Diabetes is a systemic metabolic disorder that impairs the body’s ability to absorb glucose from the blood stream and provide it to the tissue cells that require it for normal activity and health. The elevated blood glucose levels that remain in the bloodstream produce toxins that affect all body organs and systems, including the circulatory system and the peripheral nerves of the lower limb.
In simple terms, this accelerates the natural ageing process of the lower limb circulation reduction (peripheral vascular disease – PVD), and the loss of normal protective sensation to the foot and leg (peripheral neuropathy) and an inability to fight infection via an impaired immune system. This process does not affect everybody the same way or with the same severity. Research has shown that strict adherence to medical treatment, correct nutrition and regular exercise helps to stabilise blood glucose levels and is, therefore, the best way to avoid these complications.
Initially, changes may be minimal such as noticing dryness of the skin around the toes, or tingling of the toes at night. Eventually this may progress to complete numbness along the sole of the foot, which results in loss of protective sensation and eventually neuropathic ulceration. Reduced circulation to the feet and lower limbs further impacts on these neurological changes and prevents adequate oxygenation and nutrition to the extremities. You may have heard that some people with advanced diabetes progress to foot or leg amputation, and this is a real threat if overall management is not adequate.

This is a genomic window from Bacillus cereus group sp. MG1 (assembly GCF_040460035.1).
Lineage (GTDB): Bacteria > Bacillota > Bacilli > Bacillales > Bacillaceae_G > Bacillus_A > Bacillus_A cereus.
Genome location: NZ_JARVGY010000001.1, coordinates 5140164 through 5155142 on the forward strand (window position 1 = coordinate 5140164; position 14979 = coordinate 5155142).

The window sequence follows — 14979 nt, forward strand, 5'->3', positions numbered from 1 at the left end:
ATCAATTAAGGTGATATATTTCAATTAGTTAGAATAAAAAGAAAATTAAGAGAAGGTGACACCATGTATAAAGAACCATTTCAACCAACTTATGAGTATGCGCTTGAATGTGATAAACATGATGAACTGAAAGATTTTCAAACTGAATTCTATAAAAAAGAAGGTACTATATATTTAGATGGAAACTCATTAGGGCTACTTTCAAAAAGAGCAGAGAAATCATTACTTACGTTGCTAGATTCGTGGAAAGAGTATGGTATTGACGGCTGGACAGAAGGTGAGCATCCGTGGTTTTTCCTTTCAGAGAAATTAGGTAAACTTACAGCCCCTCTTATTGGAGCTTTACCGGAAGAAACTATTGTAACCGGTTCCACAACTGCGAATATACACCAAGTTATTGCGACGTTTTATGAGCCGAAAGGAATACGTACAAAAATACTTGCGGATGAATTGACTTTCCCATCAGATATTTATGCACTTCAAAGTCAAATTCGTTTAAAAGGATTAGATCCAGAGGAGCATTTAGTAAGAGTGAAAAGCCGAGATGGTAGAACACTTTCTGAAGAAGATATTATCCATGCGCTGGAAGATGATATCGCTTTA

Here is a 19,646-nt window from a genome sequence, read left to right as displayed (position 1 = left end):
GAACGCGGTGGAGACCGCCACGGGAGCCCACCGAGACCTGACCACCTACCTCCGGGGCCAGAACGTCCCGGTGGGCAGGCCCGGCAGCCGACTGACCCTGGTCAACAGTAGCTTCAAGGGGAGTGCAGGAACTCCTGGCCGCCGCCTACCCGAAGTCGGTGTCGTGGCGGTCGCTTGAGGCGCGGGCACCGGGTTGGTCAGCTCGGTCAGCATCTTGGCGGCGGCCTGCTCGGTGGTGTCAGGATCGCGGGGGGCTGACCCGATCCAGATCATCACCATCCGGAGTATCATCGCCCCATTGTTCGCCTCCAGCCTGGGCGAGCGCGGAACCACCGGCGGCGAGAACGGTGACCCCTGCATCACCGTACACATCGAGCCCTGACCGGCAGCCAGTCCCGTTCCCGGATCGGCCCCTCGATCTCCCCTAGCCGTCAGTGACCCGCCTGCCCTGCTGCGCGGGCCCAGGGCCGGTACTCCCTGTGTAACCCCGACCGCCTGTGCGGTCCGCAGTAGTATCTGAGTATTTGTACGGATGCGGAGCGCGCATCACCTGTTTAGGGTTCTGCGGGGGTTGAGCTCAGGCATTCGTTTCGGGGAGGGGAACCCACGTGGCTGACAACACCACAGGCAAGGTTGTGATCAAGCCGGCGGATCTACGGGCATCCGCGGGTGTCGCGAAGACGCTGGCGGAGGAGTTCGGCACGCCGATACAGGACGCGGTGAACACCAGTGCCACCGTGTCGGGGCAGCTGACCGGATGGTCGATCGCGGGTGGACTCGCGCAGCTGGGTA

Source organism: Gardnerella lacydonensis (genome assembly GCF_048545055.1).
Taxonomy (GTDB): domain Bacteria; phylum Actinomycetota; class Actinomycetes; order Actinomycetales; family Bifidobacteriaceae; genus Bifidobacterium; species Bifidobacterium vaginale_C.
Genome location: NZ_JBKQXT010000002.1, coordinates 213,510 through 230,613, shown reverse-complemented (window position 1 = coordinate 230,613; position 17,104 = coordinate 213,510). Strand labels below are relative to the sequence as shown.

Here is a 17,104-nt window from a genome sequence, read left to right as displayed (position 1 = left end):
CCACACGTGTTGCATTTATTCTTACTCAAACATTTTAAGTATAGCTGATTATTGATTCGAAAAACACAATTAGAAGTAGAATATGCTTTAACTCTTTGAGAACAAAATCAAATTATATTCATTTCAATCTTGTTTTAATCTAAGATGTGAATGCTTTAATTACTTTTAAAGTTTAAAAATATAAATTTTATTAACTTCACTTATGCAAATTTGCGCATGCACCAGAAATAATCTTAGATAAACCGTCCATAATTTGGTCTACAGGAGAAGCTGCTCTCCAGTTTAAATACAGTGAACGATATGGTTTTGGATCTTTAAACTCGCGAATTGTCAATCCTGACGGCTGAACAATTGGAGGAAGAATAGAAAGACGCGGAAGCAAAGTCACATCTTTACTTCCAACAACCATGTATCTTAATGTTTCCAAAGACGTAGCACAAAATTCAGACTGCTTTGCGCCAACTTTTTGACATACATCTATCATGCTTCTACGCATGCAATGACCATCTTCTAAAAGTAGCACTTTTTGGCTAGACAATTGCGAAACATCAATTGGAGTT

Diabetes Australia recommends an annual review by a qualified podiatrist to quantify your foot health status, and the level of risk and precaution you should take. As specialists in this field, podiatrists are able to use diagnostic tests to assess your sensation, circulation and biomechanical risk factors and place that within the bigger picture of your overall health. Furthermore, a podiatrist will provide necessary treatment at the time of the consultation involving skin and nail care for corns, calluses or ingrown toenails or ulcer debridement in more advanced cases. Information about your foot health can then be forwarded onto your General Practitioner or specialist Endocrinologist, where further treatment can be recommended if necessary.
In addition to regular podiatry assessment and treatment, you can do these simple things to take care of your feet:
- NEVER walk barefoot.
- Wash and dry feet thoroughly daily, particularly the area between the toes.
- Visually examine your feet daily to ensure there are no marks, spots, cuts, swelling or redness that are not normal. (Tip: if you have difficulty getting your leg up to see the sole of your foot, a well placed mirror may be of help.)
- Choose correctly fitted shoes with adequate depth and width for the toes. Check the inside of your shoes for foreign objects before you put them on.
- Ensure that socks and stockings are not worn too tightly. Cotton socks with no elastic in the tops will absorb sweat and reduce pressure at the top of the sock line.
- Cut your toenails straight across carefully with good quality nail nippers and file afterwards.
- Moisturise your feet daily, but avoid moisturising in between your toes.
- Have any corns and calluses treated by a podiatrist. NEVER use over-the-counter corn pads or razor blades.
- Keep your feet away from direct heat including heaters, hot water bottles, scalding hot showers/baths and electric blankets.
- Enjoy exercise and try to be generally active while taking care to prevent injury.
- Attend an annual Podiatry Diabetes Foot assessment.
Regular podiatric care plays an integral role in the prevention of diabetic foot complications.
Routine podiatric care has been shown to decrease the likelihood of limb amputation due to the complications of diabetes.